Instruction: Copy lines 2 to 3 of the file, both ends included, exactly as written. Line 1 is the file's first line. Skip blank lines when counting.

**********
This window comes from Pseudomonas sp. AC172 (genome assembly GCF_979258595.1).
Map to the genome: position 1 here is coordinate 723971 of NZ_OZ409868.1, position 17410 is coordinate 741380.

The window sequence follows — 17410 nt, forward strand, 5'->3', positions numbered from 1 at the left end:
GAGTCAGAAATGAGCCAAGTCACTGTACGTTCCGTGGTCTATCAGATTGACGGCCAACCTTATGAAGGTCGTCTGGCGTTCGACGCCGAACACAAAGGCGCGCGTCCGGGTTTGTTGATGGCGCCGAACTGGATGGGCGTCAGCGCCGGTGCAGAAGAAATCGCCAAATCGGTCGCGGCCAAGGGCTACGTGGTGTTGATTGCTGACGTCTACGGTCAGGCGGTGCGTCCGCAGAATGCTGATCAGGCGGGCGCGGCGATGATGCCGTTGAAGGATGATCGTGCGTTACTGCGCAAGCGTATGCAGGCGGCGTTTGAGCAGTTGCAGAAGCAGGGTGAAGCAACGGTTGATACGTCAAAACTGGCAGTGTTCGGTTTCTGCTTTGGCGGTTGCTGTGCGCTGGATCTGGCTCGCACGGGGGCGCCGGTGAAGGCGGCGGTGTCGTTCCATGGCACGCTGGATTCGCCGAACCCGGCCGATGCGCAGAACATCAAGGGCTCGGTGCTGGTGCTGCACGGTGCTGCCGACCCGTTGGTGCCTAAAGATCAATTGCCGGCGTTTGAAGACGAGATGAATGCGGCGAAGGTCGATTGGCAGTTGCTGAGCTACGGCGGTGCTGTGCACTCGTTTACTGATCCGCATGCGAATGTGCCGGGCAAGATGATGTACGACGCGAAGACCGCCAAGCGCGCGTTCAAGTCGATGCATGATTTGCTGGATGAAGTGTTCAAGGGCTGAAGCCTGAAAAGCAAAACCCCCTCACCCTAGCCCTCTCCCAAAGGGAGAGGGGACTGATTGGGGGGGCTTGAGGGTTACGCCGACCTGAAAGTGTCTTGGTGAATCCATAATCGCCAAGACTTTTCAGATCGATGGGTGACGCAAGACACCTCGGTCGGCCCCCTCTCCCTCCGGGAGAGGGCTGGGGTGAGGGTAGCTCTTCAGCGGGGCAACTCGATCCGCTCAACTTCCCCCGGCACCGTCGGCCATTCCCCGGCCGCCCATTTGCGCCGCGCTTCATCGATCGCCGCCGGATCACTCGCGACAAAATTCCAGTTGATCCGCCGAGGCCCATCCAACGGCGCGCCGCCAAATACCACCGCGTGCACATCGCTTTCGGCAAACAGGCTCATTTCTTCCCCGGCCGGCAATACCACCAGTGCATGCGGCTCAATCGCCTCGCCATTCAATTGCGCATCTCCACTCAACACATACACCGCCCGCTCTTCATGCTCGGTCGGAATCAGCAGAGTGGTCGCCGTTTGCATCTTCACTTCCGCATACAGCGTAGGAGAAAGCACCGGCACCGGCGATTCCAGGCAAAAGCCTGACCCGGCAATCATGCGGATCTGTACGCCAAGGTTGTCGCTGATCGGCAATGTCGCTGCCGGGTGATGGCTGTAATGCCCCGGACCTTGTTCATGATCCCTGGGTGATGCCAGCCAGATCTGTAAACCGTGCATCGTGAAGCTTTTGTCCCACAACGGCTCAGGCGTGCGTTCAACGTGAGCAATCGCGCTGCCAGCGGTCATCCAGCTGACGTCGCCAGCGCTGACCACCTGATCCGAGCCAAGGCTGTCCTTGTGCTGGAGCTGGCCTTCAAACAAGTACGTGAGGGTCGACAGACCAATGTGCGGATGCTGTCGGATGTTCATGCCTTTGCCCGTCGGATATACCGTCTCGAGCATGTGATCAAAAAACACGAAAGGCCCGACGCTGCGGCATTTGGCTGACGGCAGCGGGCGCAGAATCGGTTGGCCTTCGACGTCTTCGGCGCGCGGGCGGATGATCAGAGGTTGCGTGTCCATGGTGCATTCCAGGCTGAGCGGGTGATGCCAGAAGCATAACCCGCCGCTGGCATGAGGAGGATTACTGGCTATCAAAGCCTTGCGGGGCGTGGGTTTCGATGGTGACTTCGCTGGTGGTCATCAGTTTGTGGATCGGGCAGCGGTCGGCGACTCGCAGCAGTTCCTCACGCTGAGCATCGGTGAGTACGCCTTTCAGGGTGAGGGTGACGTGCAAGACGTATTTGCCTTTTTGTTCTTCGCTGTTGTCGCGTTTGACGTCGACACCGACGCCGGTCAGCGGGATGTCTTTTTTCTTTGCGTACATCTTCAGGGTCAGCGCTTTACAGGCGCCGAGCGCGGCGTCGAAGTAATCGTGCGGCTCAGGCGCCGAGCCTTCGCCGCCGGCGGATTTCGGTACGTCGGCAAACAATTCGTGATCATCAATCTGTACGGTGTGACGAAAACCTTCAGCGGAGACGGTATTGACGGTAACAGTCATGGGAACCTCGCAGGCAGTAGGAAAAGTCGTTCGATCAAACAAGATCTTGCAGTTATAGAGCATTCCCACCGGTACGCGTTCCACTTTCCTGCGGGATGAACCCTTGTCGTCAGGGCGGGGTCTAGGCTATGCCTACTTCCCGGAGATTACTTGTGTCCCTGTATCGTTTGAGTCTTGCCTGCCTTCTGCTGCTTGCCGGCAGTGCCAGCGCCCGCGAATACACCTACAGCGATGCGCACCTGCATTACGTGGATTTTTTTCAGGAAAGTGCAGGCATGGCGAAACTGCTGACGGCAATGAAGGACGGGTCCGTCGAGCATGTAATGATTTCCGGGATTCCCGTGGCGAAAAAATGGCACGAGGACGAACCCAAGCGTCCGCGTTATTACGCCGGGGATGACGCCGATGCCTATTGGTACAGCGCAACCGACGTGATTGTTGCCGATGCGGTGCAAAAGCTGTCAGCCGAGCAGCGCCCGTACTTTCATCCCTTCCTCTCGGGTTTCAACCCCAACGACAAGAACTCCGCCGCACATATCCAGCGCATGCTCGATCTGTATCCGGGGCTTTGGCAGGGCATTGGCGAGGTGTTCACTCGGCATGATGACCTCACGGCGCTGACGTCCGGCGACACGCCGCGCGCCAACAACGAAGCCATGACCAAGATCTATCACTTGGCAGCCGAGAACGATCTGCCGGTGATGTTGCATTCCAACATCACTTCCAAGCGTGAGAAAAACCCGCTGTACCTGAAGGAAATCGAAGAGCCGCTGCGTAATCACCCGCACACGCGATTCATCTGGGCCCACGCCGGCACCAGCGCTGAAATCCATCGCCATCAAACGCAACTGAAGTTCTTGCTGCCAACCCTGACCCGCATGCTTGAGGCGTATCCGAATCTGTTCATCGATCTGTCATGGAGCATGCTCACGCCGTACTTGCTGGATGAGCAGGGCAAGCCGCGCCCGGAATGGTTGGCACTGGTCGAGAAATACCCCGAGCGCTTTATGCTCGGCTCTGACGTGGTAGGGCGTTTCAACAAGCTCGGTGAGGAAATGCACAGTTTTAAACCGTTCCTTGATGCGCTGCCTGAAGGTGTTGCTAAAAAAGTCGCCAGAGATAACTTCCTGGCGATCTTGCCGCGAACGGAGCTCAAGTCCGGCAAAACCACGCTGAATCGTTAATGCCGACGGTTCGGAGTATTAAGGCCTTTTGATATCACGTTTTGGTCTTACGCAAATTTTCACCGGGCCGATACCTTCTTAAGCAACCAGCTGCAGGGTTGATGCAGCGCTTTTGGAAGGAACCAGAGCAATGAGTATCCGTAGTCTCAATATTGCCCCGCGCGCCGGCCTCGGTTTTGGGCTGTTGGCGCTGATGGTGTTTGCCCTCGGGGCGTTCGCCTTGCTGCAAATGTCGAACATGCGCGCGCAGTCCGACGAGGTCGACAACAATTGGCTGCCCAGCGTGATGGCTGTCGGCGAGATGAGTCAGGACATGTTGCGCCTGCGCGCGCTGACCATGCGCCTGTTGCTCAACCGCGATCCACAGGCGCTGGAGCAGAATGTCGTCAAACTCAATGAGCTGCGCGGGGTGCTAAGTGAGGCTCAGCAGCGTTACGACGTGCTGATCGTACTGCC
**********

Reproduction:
Map to the genome: position 1 here is coordinate 723971 of NZ_OZ409868.1, position 17410 is coordinate 741380.

The window sequence follows — 17410 nt, forward strand, 5'->3', positions numbered from 1 at the left end: